Washington: Hindi continues to be the most widely spoken Indian language in the US, followed by Gujarati and Telugu. Hindi was spoken by 874,000 people in the US as of July 1, 2018, a slight increase of 1.3% from 863,000 in 2017. Since 2010, the numbers have increased by 265,000 (43.5%).
However, in terms of percentage increase, the number of Telugu-speaking individuals far outstripped speakers of other Indian languages in the US, rising 79.5% between 2010 and 2018. The American Community Survey (ACS) data for 2018 released by the US Census Bureau shows that 67.3 million residents in the US, aged over five (which includes native-born, legal and illegal immigrants) speak a language other than English at home. Around 21.9% of US residents speak a foreign language at home - the percentage is only a tad higher than the 21.8% reflected in the 2017 data. The survey covers over 2 million households.
At 375,000, the Bengali speaking US-based population has shown a rise of nearly 68% over the same eight-year period. This is followed by those who speak Tamil, showing an increase of 67.5% to stand at 309,000 as of July 1, 2018. It should be noted that individuals from countries other than India too speak Bengali (predominately Bangladesh). Tamil is also spoken in countries such as Sri Lanka, Singapore and Malaysia. Immigration experts say the spike in the Bengali-speaking population may also be representative of a larger inflow to the US from Bangladesh.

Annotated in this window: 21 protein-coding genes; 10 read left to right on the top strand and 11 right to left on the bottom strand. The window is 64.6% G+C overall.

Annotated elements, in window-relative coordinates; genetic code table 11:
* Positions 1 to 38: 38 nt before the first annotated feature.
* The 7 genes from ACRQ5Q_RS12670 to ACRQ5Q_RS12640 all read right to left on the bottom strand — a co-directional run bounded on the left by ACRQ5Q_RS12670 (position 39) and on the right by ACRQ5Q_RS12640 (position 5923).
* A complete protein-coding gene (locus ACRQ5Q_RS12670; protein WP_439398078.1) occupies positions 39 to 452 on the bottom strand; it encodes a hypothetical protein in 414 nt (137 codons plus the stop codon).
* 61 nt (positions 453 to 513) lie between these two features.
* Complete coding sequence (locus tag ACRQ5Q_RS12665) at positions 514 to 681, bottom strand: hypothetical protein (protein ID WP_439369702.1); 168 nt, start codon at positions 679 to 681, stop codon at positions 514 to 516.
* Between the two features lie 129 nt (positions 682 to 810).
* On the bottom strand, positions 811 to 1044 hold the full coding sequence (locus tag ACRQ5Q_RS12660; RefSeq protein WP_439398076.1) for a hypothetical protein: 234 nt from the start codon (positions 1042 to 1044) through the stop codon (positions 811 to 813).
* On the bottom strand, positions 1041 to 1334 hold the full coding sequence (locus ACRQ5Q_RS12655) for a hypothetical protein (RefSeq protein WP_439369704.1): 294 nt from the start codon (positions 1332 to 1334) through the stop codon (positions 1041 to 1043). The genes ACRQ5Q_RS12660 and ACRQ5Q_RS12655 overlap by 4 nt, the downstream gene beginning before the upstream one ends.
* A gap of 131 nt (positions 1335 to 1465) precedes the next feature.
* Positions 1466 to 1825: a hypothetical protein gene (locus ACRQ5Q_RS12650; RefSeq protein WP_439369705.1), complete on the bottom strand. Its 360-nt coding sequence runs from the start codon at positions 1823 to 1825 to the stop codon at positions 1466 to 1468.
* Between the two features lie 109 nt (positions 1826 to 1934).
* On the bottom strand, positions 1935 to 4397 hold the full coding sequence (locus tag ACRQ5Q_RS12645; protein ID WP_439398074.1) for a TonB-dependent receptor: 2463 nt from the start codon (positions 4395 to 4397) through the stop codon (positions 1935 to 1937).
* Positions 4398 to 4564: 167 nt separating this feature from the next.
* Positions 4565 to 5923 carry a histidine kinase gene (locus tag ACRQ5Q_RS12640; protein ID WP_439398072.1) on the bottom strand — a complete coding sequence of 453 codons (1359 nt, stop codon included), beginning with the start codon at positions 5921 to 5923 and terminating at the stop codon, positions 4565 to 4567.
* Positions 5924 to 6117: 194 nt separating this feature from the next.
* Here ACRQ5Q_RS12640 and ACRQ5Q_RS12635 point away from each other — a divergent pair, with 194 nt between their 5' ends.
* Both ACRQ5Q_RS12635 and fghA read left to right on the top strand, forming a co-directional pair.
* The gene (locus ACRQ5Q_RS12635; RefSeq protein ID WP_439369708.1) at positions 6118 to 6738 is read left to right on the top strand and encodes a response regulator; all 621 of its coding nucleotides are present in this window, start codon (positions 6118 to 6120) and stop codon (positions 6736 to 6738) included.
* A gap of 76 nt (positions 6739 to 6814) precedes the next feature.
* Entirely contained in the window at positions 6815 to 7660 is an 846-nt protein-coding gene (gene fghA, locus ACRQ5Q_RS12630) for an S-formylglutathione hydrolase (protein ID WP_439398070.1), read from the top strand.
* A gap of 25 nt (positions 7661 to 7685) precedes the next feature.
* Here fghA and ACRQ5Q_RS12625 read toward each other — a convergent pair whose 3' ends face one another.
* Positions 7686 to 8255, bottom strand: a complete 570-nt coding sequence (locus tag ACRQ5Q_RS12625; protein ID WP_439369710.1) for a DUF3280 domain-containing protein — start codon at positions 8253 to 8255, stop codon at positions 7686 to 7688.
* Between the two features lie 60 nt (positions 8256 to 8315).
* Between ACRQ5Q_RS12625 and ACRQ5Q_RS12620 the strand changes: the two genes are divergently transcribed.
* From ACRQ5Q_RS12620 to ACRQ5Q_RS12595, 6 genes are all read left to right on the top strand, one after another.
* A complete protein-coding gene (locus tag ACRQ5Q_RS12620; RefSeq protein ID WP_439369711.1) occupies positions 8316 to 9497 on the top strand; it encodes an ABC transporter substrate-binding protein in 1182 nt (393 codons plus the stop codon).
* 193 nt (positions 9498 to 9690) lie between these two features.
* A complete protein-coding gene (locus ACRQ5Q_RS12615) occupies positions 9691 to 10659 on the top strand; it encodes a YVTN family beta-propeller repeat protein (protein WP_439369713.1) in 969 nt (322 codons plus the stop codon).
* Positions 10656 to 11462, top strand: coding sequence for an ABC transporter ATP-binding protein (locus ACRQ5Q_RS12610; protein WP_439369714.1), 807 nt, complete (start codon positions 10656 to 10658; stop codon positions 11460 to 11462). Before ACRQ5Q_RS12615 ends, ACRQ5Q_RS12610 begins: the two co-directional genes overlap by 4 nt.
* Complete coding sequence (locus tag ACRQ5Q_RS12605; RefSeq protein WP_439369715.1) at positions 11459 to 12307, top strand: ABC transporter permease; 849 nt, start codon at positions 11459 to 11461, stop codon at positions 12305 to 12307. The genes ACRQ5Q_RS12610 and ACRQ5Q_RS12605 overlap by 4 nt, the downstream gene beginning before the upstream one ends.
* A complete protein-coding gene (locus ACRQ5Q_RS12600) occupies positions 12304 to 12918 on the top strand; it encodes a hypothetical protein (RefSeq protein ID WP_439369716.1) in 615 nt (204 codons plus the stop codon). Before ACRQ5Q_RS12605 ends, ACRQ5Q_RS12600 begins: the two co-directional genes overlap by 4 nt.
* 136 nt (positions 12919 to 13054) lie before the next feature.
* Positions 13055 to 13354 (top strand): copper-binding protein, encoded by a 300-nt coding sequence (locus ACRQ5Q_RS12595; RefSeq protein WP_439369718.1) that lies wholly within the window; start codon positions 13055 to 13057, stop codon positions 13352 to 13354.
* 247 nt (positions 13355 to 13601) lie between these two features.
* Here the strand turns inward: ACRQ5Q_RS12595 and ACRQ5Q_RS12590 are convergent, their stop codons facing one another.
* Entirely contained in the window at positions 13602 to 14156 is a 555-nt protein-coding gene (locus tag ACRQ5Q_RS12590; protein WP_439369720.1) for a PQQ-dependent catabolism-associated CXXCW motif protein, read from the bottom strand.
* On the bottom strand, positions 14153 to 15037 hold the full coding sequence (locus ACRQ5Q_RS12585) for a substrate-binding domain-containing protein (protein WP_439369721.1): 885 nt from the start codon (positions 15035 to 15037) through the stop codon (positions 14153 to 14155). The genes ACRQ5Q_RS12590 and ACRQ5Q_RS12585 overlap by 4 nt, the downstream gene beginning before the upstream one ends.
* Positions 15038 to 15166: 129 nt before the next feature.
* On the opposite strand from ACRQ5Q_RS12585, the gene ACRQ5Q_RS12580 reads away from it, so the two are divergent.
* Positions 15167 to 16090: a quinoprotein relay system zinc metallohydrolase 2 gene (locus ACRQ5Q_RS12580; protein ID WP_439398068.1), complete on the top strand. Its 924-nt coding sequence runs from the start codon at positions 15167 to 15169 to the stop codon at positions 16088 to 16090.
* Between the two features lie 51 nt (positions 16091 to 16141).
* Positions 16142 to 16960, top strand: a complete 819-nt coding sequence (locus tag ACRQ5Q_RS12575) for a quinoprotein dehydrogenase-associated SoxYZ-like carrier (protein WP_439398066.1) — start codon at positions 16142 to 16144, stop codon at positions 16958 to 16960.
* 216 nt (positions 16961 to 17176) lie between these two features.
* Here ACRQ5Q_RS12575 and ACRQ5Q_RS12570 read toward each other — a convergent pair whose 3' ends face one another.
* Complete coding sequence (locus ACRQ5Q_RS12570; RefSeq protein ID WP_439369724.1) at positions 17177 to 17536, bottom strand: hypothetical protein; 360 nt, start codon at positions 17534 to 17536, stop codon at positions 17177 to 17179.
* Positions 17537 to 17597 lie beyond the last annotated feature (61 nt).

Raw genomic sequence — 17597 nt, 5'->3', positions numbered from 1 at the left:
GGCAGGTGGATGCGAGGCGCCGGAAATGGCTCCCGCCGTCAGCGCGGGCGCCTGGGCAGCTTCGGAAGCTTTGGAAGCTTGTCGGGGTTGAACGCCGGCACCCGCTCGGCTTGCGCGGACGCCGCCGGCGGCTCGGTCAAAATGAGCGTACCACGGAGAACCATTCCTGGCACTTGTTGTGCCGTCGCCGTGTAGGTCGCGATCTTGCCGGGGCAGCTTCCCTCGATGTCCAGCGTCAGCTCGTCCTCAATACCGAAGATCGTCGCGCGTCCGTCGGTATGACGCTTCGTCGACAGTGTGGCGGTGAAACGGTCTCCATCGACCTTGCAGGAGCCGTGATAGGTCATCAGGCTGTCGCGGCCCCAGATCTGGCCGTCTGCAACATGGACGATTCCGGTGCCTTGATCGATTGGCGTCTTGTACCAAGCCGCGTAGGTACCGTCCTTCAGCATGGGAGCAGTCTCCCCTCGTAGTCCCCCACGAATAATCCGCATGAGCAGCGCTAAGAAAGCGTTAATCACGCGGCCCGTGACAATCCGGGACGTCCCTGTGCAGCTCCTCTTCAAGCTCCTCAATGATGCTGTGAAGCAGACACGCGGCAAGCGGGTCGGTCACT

No of people who speak Gujarati dips
Surprisingly, the numbers of those speaking Gujarati and Telugu dipped slightly between 2017 and 2018. Those speaking Gujarati stood at 419,000, a decline of 3.5% over the previous year. And there were 400,000 Telugu speakers as of July 1, 2018, as against a slightly higher figure of 415,000 in the previous year (a decline of 3.7%). If figures of 2010 are compared with those of 2018, number of Telugu speakers increased from 223,000 to 400,000, a rise of 79.5%. This is not surprising as a fair share of technology sector employees, are said to hail from Andhra and Telangana.
The US Census Board does not provide a linguistic cum country-wise breakup. As a dominant percentage of Urdu and Punjabi speaking populace in US is anecdotally said to hail primarily from Pakistan. The Center for Immigration Studies (CIS), a US-based thinktank, has also released a report, based on the census data. According to CIS, the number of those speaking a language other than English at home, has more than doubled since 1990 and almost tripled since 1980.
It points out that in America’s five largest cities, just under half (48%) of residents now speak a language other than English at home. To provide a global perspective, as per the CIS report, the largest numerical increase in those who speak a language other than English at home, between 2010 and 2018, was among speakers of Spanish (up by 4.5 million), Chinese (up 663,000) and Arabic (up by 394,000). The Hindi-speaking population with a numeric growth of 265,000, occupied fifth position.